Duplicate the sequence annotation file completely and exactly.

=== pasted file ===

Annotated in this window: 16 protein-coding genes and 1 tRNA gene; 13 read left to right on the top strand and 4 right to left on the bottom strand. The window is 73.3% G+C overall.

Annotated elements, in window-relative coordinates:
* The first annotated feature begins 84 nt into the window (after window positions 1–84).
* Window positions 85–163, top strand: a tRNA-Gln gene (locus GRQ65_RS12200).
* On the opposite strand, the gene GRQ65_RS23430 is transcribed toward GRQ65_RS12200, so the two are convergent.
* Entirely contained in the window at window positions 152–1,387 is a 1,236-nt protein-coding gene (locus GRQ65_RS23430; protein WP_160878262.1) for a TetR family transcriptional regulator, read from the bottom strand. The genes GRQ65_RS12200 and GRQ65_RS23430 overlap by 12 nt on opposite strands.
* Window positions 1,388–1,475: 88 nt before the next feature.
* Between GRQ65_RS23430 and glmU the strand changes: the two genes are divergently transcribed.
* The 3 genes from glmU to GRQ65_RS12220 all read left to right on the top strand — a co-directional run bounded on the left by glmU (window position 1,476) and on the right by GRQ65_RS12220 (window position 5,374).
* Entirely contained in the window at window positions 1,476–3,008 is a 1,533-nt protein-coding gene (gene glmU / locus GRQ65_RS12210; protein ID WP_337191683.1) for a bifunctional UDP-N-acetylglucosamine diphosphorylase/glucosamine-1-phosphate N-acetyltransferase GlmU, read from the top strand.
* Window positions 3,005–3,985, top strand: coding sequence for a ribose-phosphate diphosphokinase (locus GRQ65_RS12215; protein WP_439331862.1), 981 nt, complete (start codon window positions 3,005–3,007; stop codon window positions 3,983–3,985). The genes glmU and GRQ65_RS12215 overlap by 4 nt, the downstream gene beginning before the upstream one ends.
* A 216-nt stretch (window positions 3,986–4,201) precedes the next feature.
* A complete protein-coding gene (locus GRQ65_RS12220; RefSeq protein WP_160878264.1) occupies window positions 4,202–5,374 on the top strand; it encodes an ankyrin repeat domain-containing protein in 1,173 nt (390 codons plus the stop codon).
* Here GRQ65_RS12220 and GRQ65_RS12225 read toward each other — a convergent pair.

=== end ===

Annotated in this window: 16 protein-coding genes and 1 tRNA gene; 13 read left to right on the top strand and 4 right to left on the bottom strand. The window is 73.3% G+C overall.

Annotated elements, in window-relative coordinates:
* The first annotated feature begins 84 nt into the window (after window positions 1–84).
* Window positions 85–163, top strand: a tRNA-Gln gene (locus GRQ65_RS12200).
* On the opposite strand, the gene GRQ65_RS23430 is transcribed toward GRQ65_RS12200, so the two are convergent.
* Entirely contained in the window at window positions 152–1,387 is a 1,236-nt protein-coding gene (locus GRQ65_RS23430; protein WP_160878262.1) for a TetR family transcriptional regulator, read from the bottom strand. The genes GRQ65_RS12200 and GRQ65_RS23430 overlap by 12 nt on opposite strands.
* Window positions 1,388–1,475: 88 nt before the next feature.
* Between GRQ65_RS23430 and glmU the strand changes: the two genes are divergently transcribed.
* The 3 genes from glmU to GRQ65_RS12220 all read left to right on the top strand — a co-directional run bounded on the left by glmU (window position 1,476) and on the right by GRQ65_RS12220 (window position 5,374).
* Entirely contained in the window at window positions 1,476–3,008 is a 1,533-nt protein-coding gene (gene glmU / locus GRQ65_RS12210; protein ID WP_337191683.1) for a bifunctional UDP-N-acetylglucosamine diphosphorylase/glucosamine-1-phosphate N-acetyltransferase GlmU, read from the top strand.
* Window positions 3,005–3,985, top strand: coding sequence for a ribose-phosphate diphosphokinase (locus GRQ65_RS12215; protein WP_439331862.1), 981 nt, complete (start codon window positions 3,005–3,007; stop codon window positions 3,983–3,985). The genes glmU and GRQ65_RS12215 overlap by 4 nt, the downstream gene beginning before the upstream one ends.
* A 216-nt stretch (window positions 3,986–4,201) precedes the next feature.
* A complete protein-coding gene (locus GRQ65_RS12220; RefSeq protein WP_160878264.1) occupies window positions 4,202–5,374 on the top strand; it encodes an ankyrin repeat domain-containing protein in 1,173 nt (390 codons plus the stop codon).
* Here GRQ65_RS12220 and GRQ65_RS12225 read toward each other — a convergent pair.